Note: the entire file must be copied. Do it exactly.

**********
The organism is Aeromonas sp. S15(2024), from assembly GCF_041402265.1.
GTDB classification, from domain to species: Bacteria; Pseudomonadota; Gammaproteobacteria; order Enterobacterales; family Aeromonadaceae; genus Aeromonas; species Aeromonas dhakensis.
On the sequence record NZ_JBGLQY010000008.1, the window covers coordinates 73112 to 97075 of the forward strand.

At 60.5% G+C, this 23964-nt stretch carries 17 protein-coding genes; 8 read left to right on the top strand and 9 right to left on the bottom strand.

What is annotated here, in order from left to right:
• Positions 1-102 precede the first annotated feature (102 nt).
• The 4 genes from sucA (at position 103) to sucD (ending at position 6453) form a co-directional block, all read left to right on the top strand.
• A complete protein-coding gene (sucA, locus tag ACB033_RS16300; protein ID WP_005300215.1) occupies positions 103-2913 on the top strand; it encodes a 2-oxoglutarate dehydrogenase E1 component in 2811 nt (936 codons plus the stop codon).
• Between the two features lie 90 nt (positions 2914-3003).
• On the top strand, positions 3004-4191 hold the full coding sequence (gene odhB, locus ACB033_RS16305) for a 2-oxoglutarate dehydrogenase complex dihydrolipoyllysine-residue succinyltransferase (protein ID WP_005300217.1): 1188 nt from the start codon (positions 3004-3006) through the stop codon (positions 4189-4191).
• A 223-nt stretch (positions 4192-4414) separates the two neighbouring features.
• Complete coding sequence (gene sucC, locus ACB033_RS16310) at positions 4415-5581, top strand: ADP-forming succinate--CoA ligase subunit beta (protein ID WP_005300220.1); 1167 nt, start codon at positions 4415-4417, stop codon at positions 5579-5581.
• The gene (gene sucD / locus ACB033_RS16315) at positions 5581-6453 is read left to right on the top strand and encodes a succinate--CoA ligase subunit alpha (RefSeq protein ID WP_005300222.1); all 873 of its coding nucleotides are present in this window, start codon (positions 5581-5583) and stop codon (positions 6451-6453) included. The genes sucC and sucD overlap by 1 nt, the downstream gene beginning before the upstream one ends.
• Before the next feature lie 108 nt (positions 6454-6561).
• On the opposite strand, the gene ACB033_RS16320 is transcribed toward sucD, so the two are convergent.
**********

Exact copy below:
The organism is Aeromonas sp. S15(2024), from assembly GCF_041402265.1.
GTDB classification, from domain to species: Bacteria; Pseudomonadota; Gammaproteobacteria; order Enterobacterales; family Aeromonadaceae; genus Aeromonas; species Aeromonas dhakensis.
On the sequence record NZ_JBGLQY010000008.1, the window covers coordinates 73112 to 97075 of the forward strand.

At 60.5% G+C, this 23964-nt stretch carries 17 protein-coding genes; 8 read left to right on the top strand and 9 right to left on the bottom strand.

What is annotated here, in order from left to right:
• Positions 1-102 precede the first annotated feature (102 nt).
• The 4 genes from sucA (at position 103) to sucD (ending at position 6453) form a co-directional block, all read left to right on the top strand.
• A complete protein-coding gene (sucA, locus tag ACB033_RS16300; protein ID WP_005300215.1) occupies positions 103-2913 on the top strand; it encodes a 2-oxoglutarate dehydrogenase E1 component in 2811 nt (936 codons plus the stop codon).
• Between the two features lie 90 nt (positions 2914-3003).
• On the top strand, positions 3004-4191 hold the full coding sequence (gene odhB, locus ACB033_RS16305) for a 2-oxoglutarate dehydrogenase complex dihydrolipoyllysine-residue succinyltransferase (protein ID WP_005300217.1): 1188 nt from the start codon (positions 3004-3006) through the stop codon (positions 4189-4191).
• A 223-nt stretch (positions 4192-4414) separates the two neighbouring features.
• Complete coding sequence (gene sucC, locus ACB033_RS16310) at positions 4415-5581, top strand: ADP-forming succinate--CoA ligase subunit beta (protein ID WP_005300220.1); 1167 nt, start codon at positions 4415-4417, stop codon at positions 5579-5581.
• The gene (gene sucD / locus ACB033_RS16315) at positions 5581-6453 is read left to right on the top strand and encodes a succinate--CoA ligase subunit alpha (RefSeq protein ID WP_005300222.1); all 873 of its coding nucleotides are present in this window, start codon (positions 5581-5583) and stop codon (positions 6451-6453) included. The genes sucC and sucD overlap by 1 nt, the downstream gene beginning before the upstream one ends.
• Before the next feature lie 108 nt (positions 6454-6561).
• On the opposite strand, the gene ACB033_RS16320 is transcribed toward sucD, so the two are convergent.